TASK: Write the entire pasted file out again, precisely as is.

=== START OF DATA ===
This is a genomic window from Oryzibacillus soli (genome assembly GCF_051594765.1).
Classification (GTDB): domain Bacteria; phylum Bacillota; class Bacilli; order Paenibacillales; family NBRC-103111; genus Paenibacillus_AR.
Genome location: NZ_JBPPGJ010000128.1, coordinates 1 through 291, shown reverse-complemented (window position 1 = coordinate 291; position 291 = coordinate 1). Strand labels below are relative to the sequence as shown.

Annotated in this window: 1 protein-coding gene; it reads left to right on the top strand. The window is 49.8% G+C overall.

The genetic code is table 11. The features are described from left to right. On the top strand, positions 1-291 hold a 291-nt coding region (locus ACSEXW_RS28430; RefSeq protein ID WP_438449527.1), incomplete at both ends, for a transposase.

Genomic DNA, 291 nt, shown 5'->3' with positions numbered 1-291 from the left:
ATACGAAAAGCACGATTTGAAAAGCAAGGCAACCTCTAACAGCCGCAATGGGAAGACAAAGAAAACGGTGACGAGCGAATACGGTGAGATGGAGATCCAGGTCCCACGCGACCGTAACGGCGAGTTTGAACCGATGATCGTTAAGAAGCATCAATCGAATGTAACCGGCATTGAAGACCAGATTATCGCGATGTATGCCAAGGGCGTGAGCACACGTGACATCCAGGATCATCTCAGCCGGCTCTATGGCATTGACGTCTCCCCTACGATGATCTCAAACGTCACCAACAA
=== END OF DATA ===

This is a genomic window from Oryzibacillus soli (genome assembly GCF_051594765.1).
Classification (GTDB): domain Bacteria; phylum Bacillota; class Bacilli; order Paenibacillales; family NBRC-103111; genus Paenibacillus_AR.
Genome location: NZ_JBPPGJ010000128.1, coordinates 1 through 291, shown reverse-complemented (window position 1 = coordinate 291; position 291 = coordinate 1). Strand labels below are relative to the sequence as shown.

Annotated in this window: 1 protein-coding gene; it reads left to right on the top strand. The window is 49.8% G+C overall.

The genetic code is table 11. The features are described from left to right. On the top strand, positions 1-291 hold a 291-nt coding region (locus ACSEXW_RS28430; RefSeq protein ID WP_438449527.1), incomplete at both ends, for a transposase.

Genomic DNA, 291 nt, shown 5'->3' with positions numbered 1-291 from the left:
ATACGAAAAGCACGATTTGAAAAGCAAGGCAACCTCTAACAGCCGCAATGGGAAGACAAAGAAAACGGTGACGAGCGAATACGGTGAGATGGAGATCCAGGTCCCACGCGACCGTAACGGCGAGTTTGAACCGATGATCGTTAAGAAGCATCAATCGAATGTAACCGGCATTGAAGACCAGATTATCGCGATGTATGCCAAGGGCGTGAGCACACGTGACATCCAGGATCATCTCAGCCGGCTCTATGGCATTGACGTCTCCCCTACGATGATCTCAAACGTCACCAACAA